Marco Rubio's memoir 'An American Son' hit bookstores this week even as rumors swirl that Mitt Romney is considering him for a running mate.
Jae C. Hong/AP
The American son, it seems, is having his moment in the sun.
Florida’s junior senator Marco Rubio isn’t just the fastest-rising Hispanic political star in American politics today. He’s also a contender to become Mitt Romney’s running mate. And, thanks to a perfectly timed release, he is also the author of a memoir that hit bookstores this week, while an unauthorized biography, "The Rise of Marco Rubio" by Washington Post reporter Manuel Roig-Franzia, came out yesterday, the same day as Rubio's book.
“An American Son,” centers on Sen. Rubio’s dramatic political rise as the son of Cuban exiles who struggled to establish themselves in a new country. The child of immigrants who worked blue-collar jobs to send their son to college, where he played football, went on to earn a law degree, then commenced a lightning-fast ascent in politics, Rubio is the quintessential American son here.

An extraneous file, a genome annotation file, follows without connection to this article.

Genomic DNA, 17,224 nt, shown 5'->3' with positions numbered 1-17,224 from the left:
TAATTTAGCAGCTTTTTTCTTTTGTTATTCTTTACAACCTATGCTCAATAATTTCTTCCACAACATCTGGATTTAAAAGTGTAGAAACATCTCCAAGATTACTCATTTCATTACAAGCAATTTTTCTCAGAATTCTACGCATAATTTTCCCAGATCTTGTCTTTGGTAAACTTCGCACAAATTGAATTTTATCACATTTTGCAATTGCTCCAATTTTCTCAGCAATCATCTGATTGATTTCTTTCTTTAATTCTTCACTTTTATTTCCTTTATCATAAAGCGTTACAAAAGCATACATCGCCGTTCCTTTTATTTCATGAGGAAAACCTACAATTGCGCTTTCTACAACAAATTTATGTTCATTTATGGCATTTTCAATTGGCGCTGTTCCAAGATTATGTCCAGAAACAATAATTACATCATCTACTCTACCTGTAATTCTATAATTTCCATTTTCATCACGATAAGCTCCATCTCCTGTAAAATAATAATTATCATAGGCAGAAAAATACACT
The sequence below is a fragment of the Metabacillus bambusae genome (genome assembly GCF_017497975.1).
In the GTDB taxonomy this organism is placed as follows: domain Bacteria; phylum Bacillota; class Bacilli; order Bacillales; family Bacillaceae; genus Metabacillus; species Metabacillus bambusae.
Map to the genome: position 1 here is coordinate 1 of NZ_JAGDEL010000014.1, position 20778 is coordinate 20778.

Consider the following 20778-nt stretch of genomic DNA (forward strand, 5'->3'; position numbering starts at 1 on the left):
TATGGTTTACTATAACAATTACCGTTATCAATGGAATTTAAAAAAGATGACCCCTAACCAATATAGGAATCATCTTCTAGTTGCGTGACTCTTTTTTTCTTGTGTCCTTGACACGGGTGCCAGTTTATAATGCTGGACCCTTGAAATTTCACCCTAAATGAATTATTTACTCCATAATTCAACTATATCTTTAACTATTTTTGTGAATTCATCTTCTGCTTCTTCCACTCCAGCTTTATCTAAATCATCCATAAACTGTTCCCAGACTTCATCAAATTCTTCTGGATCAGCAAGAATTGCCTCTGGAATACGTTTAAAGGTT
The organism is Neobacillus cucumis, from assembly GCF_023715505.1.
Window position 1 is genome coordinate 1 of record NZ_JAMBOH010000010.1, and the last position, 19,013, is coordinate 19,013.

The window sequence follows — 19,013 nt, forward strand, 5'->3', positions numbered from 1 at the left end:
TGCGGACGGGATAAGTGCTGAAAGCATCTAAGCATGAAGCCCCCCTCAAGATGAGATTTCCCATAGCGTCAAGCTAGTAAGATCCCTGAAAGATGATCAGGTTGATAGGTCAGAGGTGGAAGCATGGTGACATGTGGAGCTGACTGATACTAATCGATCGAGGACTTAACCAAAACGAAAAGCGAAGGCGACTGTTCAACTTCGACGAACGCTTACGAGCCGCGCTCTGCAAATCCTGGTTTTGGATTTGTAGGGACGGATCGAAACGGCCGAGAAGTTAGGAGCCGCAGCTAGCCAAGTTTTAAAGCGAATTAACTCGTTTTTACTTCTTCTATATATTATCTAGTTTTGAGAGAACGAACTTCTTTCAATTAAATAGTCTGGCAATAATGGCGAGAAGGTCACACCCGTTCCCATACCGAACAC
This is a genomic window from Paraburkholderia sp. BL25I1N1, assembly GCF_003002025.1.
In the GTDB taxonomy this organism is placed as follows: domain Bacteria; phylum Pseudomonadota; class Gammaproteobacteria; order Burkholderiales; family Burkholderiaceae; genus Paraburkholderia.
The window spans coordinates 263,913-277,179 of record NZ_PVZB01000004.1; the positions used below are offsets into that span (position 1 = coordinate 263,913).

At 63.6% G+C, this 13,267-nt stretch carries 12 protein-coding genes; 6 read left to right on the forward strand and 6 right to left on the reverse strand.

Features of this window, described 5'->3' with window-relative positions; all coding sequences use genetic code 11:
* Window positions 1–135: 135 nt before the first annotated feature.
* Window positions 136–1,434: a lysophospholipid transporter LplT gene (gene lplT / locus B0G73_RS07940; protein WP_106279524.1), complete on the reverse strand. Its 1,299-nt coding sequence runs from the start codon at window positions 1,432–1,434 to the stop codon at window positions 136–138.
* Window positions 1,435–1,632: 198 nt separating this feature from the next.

And Rubio’s story hits shelves just as his name hits headlines as a potential – and popular – contender as Romney’s running mate. As a Hispanic senator elected in a Tea Party-fueled victory from the swing state of Florida, Rubio has a lot to offer the Romney campaign. He could provide a clear path to improving the GOP’s strained relationship with the country’s fastest growing minority group (though, as political watchers have pointed out, Rubio is Cuban, a group with which many Mexican-Americans do not necessarily connect).
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